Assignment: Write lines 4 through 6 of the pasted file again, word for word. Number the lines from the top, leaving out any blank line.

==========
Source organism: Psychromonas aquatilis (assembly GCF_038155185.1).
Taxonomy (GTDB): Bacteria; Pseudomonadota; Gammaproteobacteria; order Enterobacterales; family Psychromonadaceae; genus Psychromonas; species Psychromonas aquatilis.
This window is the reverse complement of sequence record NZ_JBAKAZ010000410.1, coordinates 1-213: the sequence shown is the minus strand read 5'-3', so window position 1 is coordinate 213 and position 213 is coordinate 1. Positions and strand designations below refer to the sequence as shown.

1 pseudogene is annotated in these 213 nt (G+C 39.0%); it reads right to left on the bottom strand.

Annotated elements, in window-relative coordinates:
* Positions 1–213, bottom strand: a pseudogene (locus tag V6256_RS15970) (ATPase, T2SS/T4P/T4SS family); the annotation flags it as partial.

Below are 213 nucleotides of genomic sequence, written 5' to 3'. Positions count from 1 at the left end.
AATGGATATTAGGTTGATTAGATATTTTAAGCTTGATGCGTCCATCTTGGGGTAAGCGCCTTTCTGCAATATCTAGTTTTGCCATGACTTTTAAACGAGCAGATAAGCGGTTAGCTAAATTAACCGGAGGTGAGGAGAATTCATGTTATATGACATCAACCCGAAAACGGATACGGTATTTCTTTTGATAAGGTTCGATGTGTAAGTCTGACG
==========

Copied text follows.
1 pseudogene is annotated in these 213 nt (G+C 39.0%); it reads right to left on the bottom strand.

Annotated elements, in window-relative coordinates:
* Positions 1–213, bottom strand: a pseudogene (locus tag V6256_RS15970) (ATPase, T2SS/T4P/T4SS family); the annotation flags it as partial.